State injects millions of new patients into ailing Medi-Cal

Nov. 20, 2012

By Dave Roberts

California’s Medi-Cal managed care programs have an abysmal track record. So, naturally, state officials are planning to transfer a million more low-income Californians these lowly-rated care programs.

On a scale of 1 to 5, most plans rated 1 or 2 (poor or fair) in the following areas: the quality of the health plan, all health care, personal doctor, specialist, getting needed care, getting care quickly, how well doctors communicate, customer service and shared decision making.

“The ‘rating of health plan,’ ‘getting needed care,’ and ‘getting care quickly’ measures offer the greatest opportunities for plan improvement,” concluded the 2010  Consumer Assessment of Healthcare Providers and Systems survey. “Low performance in these areas may point to issues with access to care and timeliness of care.”

In other words, millions of California’s poorest and neediest, most of them minorities, are stuck in state-run health plan ghettos. The worst plans in the state, Anthem Blue Cross in Santa Clara County and the San Francisco Health Plan, “demonstrated significantly lower performance” than the Medi-Cal managed care average in eight out of nine measures. Anthem Blue Cross in San Francisco performed significantly lower than average in seven of nine measures.

Medi-Cal managed dental plans received a black eye in May when the Sacramento Bee reported that fewer than one in four Los Angeles children had seen a dentist in the previous year, and fewer than one in three Sacramento children. Some kids have had to wait months to see a dentist.

Part of the problem is capitation. The state pays a set fee for each beneficiary to private health plans, whether or not the beneficiary actually sees a doctor or a dentist. The fees are so low — currently about $11.50 per patient monthly for dentists — that many plans and doctors barely break even or lose money. As a result, they are increasingly refusing to treat Medi-Cal patients.

Another part of the problem is poor oversight by state officials. The California Department of Managed Health Care is responsible for monitoring the financial viability of the health plans that the state contracts with. The Department of Health Care Services oversees compliance with Medi-Cal requirements. Both have been asleep at the wheel, according to a 2011 Bureau of State Audits report.

“The BSA found that DMHC had been chronically late in completing financial reviews and did not have a tracking system until May 2011,” according to the committee briefing report. When DMHC found two companies with expense reporting errors, “it did not follow up on corrective action plans arising from the financial examinations.”


DHCS oversight was not much better. The DHCS did not analyze all of the financial requirements in 44 percent of the reports reviewed. Both DMHC and DHCS failed to conduct medical audits.

But even with lax oversight, there have been numerous violations. Out of 64 “risk bearing organizations” with 2.6 million enrollees, 10 organizations were placed on a corrective actions plan for failure to meet the financial solvency requirements or failing to meet timeliness standards. Twenty-three more are being monitored closely for rapid increase in Medi-Cal enrollment, low reserves and consecutive net losses.

In the past year, DMHC has collected more than $3 million in penalties against health plans for issues related to access to qualified providers, timely access to care, continuity of care and other standards.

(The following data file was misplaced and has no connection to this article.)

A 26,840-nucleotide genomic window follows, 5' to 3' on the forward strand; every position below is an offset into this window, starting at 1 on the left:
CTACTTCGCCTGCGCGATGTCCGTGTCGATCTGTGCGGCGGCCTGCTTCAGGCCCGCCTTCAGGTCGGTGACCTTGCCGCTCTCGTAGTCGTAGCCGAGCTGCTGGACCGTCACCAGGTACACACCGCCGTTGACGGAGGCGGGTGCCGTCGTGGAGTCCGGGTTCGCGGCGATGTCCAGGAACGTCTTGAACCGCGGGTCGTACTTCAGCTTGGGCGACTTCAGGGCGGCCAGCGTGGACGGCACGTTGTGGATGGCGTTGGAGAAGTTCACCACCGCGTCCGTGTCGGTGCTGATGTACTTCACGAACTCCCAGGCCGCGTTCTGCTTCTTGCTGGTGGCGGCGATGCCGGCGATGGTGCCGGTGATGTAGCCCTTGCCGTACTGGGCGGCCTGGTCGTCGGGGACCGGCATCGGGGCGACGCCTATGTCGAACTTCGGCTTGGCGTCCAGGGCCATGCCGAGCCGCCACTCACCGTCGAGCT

Despite all of these problems and failures, state officials have decided to vastly expand the program.

“The state is embarking on a major transformation of Medi-Cal that will impact the health care and ultimately the health of almost a million of the most vulnerable Californians,” according to the agenda for the Oct. 25 Assembly Health Committee oversight hearing on managed care. “This includes the transition of seniors and people with disabilities into Medi-Cal managed care, coordinated care demonstration projects involving persons who are dually eligible for Medi-Cal and Medicare, the transition of patients in Medi-Cal fee-for-service counties into managed care plans, and the transition of children in the Healthy Families Program into Medi-Cal.”

Dumping millions

Committee members were concerned about dumping another million people into failing programs without adequate oversight and accountability. Chairman Richard Pan, D-Sacramento, who is also a pediatrician, cited the terrible scores for most Medi-Cal programs.

“That disturbed me, because it meant that on average we have poor quality in terms of the patients’ perceptions,” said Pan. “So what are we doing about it? We are about to move more people into Medi-Cal managed care, which can be an opportunity for doing good and doing a lot better. But at the same time I’m, like, looking at this and going, ‘These are the plans I’m going to be sending people into?’ So what is the follow-through? What is the performance measure that we’re going to say, ‘OK, we want them to be at least three stars’?

“And what are we going to do to bring the plans up there, or else find new plans? I know that we’ve been through this for Sacramento GMC [Geographic Managed Care] Denti-Cal, taken out a plan finally in response [to failures]. What’s the follow-through on that? I know DMHC can impose fines and so forth. But are there changes in contracts? What are we going to be doing about this? We’re going to measure it and we’re going to have a [data] dashboard. But what happens if the dashboard shows things aren’t going so well? What are we going to do next?”

Most of Pan’s questions went unanswered in the three-hour hearing. The main stratagem is to display in an easy-to-read online “dashboard” table, data on the effectiveness or shortcomings of every plan.

Good experience

DHCS Director Toby Douglas disputed the rap against Medi-Cal programs.

“The California Health Care Foundation did a survey of Medi-Cal consumers and their experience with Medi-Cal,” said Douglas. “And over 90 percent had a good or very good experience with Medi-Cal. It crossed even higher for those in managed care. So there’s different ways that we have to take all these different measures into account.”